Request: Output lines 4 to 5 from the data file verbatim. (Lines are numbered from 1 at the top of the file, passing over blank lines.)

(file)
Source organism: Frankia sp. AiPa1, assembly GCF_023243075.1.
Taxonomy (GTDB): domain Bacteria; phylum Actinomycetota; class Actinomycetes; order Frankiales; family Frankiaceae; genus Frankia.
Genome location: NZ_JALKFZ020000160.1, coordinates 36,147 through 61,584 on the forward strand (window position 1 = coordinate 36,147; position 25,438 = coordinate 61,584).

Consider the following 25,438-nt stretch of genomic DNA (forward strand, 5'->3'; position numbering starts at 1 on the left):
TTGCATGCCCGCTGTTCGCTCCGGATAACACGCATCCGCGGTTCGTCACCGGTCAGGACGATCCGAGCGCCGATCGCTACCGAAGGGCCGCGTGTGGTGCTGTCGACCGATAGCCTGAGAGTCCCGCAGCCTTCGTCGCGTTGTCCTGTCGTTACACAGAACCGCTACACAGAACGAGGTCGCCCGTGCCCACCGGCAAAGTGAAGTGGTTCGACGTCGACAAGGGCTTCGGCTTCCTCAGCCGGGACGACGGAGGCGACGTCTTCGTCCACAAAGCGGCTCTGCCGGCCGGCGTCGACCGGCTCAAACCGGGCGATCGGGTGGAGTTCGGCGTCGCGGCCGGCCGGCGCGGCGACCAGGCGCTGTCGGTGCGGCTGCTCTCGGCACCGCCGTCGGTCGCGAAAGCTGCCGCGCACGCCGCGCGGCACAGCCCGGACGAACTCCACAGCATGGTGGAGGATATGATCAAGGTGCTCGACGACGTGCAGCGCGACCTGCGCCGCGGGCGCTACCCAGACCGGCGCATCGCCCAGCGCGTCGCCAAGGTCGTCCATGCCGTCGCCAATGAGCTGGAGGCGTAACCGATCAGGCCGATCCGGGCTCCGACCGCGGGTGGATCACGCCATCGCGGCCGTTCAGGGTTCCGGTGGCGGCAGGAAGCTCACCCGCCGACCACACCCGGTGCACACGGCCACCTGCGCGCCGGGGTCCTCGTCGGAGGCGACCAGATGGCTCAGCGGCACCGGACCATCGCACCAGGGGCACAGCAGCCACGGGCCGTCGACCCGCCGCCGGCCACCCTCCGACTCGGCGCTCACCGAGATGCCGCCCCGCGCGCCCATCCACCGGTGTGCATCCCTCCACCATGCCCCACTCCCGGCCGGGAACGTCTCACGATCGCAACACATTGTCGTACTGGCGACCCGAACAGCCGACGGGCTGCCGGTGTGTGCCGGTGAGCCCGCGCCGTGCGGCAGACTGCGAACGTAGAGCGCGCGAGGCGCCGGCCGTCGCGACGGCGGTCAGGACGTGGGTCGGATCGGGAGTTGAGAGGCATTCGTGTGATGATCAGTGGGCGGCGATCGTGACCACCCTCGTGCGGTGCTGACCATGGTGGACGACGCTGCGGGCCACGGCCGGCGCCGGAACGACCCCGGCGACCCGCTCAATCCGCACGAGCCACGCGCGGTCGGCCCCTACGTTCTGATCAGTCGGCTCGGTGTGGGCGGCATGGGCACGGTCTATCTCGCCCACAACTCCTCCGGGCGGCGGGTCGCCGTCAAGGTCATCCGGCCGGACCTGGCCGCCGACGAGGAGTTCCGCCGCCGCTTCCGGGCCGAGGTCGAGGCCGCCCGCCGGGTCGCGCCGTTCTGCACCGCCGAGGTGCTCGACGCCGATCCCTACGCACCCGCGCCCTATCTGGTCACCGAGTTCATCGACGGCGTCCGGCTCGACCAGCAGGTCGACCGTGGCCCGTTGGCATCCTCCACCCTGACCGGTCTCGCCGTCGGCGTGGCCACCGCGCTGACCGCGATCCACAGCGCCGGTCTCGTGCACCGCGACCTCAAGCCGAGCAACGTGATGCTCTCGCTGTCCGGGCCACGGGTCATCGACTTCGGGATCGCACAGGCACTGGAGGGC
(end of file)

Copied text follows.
Consider the following 25,438-nt stretch of genomic DNA (forward strand, 5'->3'; position numbering starts at 1 on the left):
TTGCATGCCCGCTGTTCGCTCCGGATAACACGCATCCGCGGTTCGTCACCGGTCAGGACGATCCGAGCGCCGATCGCTACCGAAGGGCCGCGTGTGGTGCTGTCGACCGATAGCCTGAGAGTCCCGCAGCCTTCGTCGCGTTGTCCTGTCGTTACACAGAACCGCTACACAGAACGAGGTCGCCCGTGCCCACCGGCAAAGTGAAGTGGTTCGACGTCGACAAGGGCTTCGGCTTCCTCAGCCGGGACGACGGAGGCGACGTCTTCGTCCACAAAGCGGCTCTGCCGGCCGGCGTCGACCGGCTCAAACCGGGCGATCGGGTGGAGTTCGGCGTCGCGGCCGGCCGGCGCGGCGACCAGGCGCTGTCGGTGCGGCTGCTCTCGGCACCGCCGTCGGTCGCGAAAGCTGCCGCGCACGCCGCGCGGCACAGCCCGGACGAACTCCACAGCATGGTGGAGGATATGATCAAGGTGCTCGACGACGTGCAGCGCGACCTGCGCCGCGGGCGCTACCCAGACCGGCGCATCGCCCAGCGCGTCGCCAAGGTCGTCCATGCCGTCGCCAATGAGCTGGAGGCGTAACCGATCAGGCCGATCCGGGCTCCGACCGCGGGTGGATCACGCCATCGCGGCCGTTCAGGGTTCCGGTGGCGGCAGGAAGCTCACCCGCCGACCACACCCGGTGCACACGGCCACCTGCGCGCCGGGGTCCTCGTCGGAGGCGACCAGATGGCTCAGCGGCACCGGACCATCGCACCAGGGGCACAGCAGCCACGGGCCGTCGACCCGCCGCCGGCCACCCTCCGACTCGGCGCTCACCGAGATGCCGCCCCGCGCGCCCATCCACCGGTGTGCATCCCTCCACCATGCCCCACTCCCGGCCGGGAACGTCTCACGATCGCAACACATTGTCGTACTGGCGACCCGAACAGCCGACGGGCTGCCGGTGTGTGCCGGTGAGCCCGCGCCGTGCGGCAGACTGCGAACGTAGAGCGCGCGAGGCGCCGGCCGTCGCGACGGCGGTCAGGACGTGGGTCGGATCGGGAGTTGAGAGGCATTCGTGTGATGATCAGTGGGCGGCGATCGTGACCACCCTCGTGCGGTGCTGACCATGGTGGACGACGCTGCGGGCCACGGCCGGCGCCGGAACGACCCCGGCGACCCGCTCAATCCGCACGAGCCACGCGCGGTCGGCCCCTACGTTCTGATCAGTCGGCTCGGTGTGGGCGGCATGGGCACGGTCTATCTCGCCCACAACTCCTCCGGGCGGCGGGTCGCCGTCAAGGTCATCCGGCCGGACCTGGCCGCCGACGAGGAGTTCCGCCGCCGCTTCCGGGCCGAGGTCGAGGCCGCCCGCCGGGTCGCGCCGTTCTGCACCGCCGAGGTGCTCGACGCCGATCCCTACGCACCCGCGCCCTATCTGGTCACCGAGTTCATCGACGGCGTCCGGCTCGACCAGCAGGTCGACCGTGGCCCGTTGGCATCCTCCACCCTGACCGGTCTCGCCGTCGGCGTGGCCACCGCGCTGACCGCGATCCACAGCGCCGGTCTCGTGCACCGCGACCTCAAGCCGAGCAACGTGATGCTCTCGCTGTCCGGGCCACGGGTCATCGACTTCGGGATCGCACAGGCACTGGAGGGC